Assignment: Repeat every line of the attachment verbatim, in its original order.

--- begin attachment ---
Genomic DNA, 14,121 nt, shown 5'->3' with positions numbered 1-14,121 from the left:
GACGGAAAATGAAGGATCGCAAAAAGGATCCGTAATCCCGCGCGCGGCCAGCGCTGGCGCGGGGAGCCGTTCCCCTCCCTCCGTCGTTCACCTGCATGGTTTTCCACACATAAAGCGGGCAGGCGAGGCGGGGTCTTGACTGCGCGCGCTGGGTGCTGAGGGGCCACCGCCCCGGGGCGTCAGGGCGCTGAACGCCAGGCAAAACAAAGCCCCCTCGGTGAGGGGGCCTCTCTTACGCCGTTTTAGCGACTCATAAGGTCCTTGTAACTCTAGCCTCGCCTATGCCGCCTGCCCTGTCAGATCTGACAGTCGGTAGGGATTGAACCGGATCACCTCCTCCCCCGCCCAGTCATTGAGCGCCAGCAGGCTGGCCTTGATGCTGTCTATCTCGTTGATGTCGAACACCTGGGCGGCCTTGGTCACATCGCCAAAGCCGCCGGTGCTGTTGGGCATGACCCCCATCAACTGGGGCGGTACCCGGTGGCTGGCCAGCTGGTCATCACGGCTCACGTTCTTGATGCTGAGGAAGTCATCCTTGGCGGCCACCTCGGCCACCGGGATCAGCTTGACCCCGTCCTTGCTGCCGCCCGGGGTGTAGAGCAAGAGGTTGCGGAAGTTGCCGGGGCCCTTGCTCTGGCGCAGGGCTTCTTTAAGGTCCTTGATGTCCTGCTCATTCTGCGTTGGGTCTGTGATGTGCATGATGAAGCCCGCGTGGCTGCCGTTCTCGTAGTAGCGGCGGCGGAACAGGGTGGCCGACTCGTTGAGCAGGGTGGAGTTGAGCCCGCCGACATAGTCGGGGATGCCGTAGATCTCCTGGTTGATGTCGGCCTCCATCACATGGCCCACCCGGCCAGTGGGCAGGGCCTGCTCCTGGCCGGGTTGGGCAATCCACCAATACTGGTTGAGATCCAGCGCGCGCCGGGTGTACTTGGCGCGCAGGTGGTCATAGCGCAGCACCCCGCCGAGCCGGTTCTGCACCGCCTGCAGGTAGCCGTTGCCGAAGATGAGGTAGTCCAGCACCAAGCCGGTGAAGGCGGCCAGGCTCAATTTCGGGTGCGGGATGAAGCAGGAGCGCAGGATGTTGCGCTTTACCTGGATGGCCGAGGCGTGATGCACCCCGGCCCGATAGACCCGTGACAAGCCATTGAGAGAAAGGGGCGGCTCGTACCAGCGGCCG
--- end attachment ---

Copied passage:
Genomic DNA, 14,121 nt, shown 5'->3' with positions numbered 1-14,121 from the left:
GACGGAAAATGAAGGATCGCAAAAAGGATCCGTAATCCCGCGCGCGGCCAGCGCTGGCGCGGGGAGCCGTTCCCCTCCCTCCGTCGTTCACCTGCATGGTTTTCCACACATAAAGCGGGCAGGCGAGGCGGGGTCTTGACTGCGCGCGCTGGGTGCTGAGGGGCCACCGCCCCGGGGCGTCAGGGCGCTGAACGCCAGGCAAAACAAAGCCCCCTCGGTGAGGGGGCCTCTCTTACGCCGTTTTAGCGACTCATAAGGTCCTTGTAACTCTAGCCTCGCCTATGCCGCCTGCCCTGTCAGATCTGACAGTCGGTAGGGATTGAACCGGATCACCTCCTCCCCCGCCCAGTCATTGAGCGCCAGCAGGCTGGCCTTGATGCTGTCTATCTCGTTGATGTCGAACACCTGGGCGGCCTTGGTCACATCGCCAAAGCCGCCGGTGCTGTTGGGCATGACCCCCATCAACTGGGGCGGTACCCGGTGGCTGGCCAGCTGGTCATCACGGCTCACGTTCTTGATGCTGAGGAAGTCATCCTTGGCGGCCACCTCGGCCACCGGGATCAGCTTGACCCCGTCCTTGCTGCCGCCCGGGGTGTAGAGCAAGAGGTTGCGGAAGTTGCCGGGGCCCTTGCTCTGGCGCAGGGCTTCTTTAAGGTCCTTGATGTCCTGCTCATTCTGCGTTGGGTCTGTGATGTGCATGATGAAGCCCGCGTGGCTGCCGTTCTCGTAGTAGCGGCGGCGGAACAGGGTGGCCGACTCGTTGAGCAGGGTGGAGTTGAGCCCGCCGACATAGTCGGGGATGCCGTAGATCTCCTGGTTGATGTCGGCCTCCATCACATGGCCCACCCGGCCAGTGGGCAGGGCCTGCTCCTGGCCGGGTTGGGCAATCCACCAATACTGGTTGAGATCCAGCGCGCGCCGGGTGTACTTGGCGCGCAGGTGGTCATAGCGCAGCACCCCGCCGAGCCGGTTCTGCACCGCCTGCAGGTAGCCGTTGCCGAAGATGAGGTAGTCCAGCACCAAGCCGGTGAAGGCGGCCAGGCTCAATTTCGGGTGCGGGATGAAGCAGGAGCGCAGGATGTTGCGCTTTACCTGGATGGCCGAGGCGTGATGCACCCCGGCCCGATAGACCCGTGACAAGCCATTGAGAGAAAGGGGCGGCTCGTACCAGCGGCCG